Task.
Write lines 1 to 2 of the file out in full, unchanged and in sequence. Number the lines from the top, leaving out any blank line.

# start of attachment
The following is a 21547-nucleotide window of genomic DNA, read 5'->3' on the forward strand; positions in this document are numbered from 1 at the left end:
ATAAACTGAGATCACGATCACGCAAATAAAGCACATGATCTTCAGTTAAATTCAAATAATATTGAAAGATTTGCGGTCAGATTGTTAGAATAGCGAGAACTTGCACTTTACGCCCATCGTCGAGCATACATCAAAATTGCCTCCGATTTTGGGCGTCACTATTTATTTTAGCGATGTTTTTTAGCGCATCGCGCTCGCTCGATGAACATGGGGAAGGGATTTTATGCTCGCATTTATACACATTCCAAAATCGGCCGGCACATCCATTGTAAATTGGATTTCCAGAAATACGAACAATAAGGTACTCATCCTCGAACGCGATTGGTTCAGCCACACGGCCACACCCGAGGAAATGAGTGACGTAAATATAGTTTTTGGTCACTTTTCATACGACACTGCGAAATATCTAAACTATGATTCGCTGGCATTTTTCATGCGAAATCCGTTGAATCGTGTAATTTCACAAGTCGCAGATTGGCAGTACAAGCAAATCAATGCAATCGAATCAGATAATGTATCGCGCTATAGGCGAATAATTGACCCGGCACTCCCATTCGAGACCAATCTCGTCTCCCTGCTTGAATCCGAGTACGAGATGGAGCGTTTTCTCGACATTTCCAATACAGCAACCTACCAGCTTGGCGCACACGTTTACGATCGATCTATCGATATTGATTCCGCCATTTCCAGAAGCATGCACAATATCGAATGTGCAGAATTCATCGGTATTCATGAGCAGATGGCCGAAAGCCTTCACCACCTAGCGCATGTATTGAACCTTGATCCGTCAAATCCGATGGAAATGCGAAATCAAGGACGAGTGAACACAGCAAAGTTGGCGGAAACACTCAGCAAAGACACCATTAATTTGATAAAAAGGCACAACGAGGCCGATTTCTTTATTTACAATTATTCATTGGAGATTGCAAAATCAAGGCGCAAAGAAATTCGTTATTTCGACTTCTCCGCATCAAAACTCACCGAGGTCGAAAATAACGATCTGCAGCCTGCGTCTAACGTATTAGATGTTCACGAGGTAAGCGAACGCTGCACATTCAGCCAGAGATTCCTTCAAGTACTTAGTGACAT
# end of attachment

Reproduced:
The following is a 21547-nucleotide window of genomic DNA, read 5'->3' on the forward strand; positions in this document are numbered from 1 at the left end:
ATAAACTGAGATCACGATCACGCAAATAAAGCACATGATCTTCAGTTAAATTCAAATAATATTGAAAGATTTGCGGTCAGATTGTTAGAATAGCGAGAACTTGCACTTTACGCCCATCGTCGAGCATACATCAAAATTGCCTCCGATTTTGGGCGTCACTATTTATTTTAGCGATGTTTTTTAGCGCATCGCGCTCGCTCGATGAACATGGGGAAGGGATTTTATGCTCGCATTTATACACATTCCAAAATCGGCCGGCACATCCATTGTAAATTGGATTTCCAGAAATACGAACAATAAGGTACTCATCCTCGAACGCGATTGGTTCAGCCACACGGCCACACCCGAGGAAATGAGTGACGTAAATATAGTTTTTGGTCACTTTTCATACGACACTGCGAAATATCTAAACTATGATTCGCTGGCATTTTTCATGCGAAATCCGTTGAATCGTGTAATTTCACAAGTCGCAGATTGGCAGTACAAGCAAATCAATGCAATCGAATCAGATAATGTATCGCGCTATAGGCGAATAATTGACCCGGCACTCCCATTCGAGACCAATCTCGTCTCCCTGCTTGAATCCGAGTACGAGATGGAGCGTTTTCTCGACATTTCCAATACAGCAACCTACCAGCTTGGCGCACACGTTTACGATCGATCTATCGATATTGATTCCGCCATTTCCAGAAGCATGCACAATATCGAATGTGCAGAATTCATCGGTATTCATGAGCAGATGGCCGAAAGCCTTCACCACCTAGCGCATGTATTGAACCTTGATCCGTCAAATCCGATGGAAATGCGAAATCAAGGACGAGTGAACACAGCAAAGTTGGCGGAAACACTCAGCAAAGACACCATTAATTTGATAAAAAGGCACAACGAGGCCGATTTCTTTATTTACAATTATTCATTGGAGATTGCAAAATCAAGGCGCAAAGAAATTCGTTATTTCGACTTCTCCGCATCAAAACTCACCGAGGTCGAAAATAACGATCTGCAGCCTGCGTCTAACGTATTAGATGTTCACGAGGTAAGCGAACGCTGCACATTCAGCCAGAGATTCCTTCAAGTACTTAGTGACAT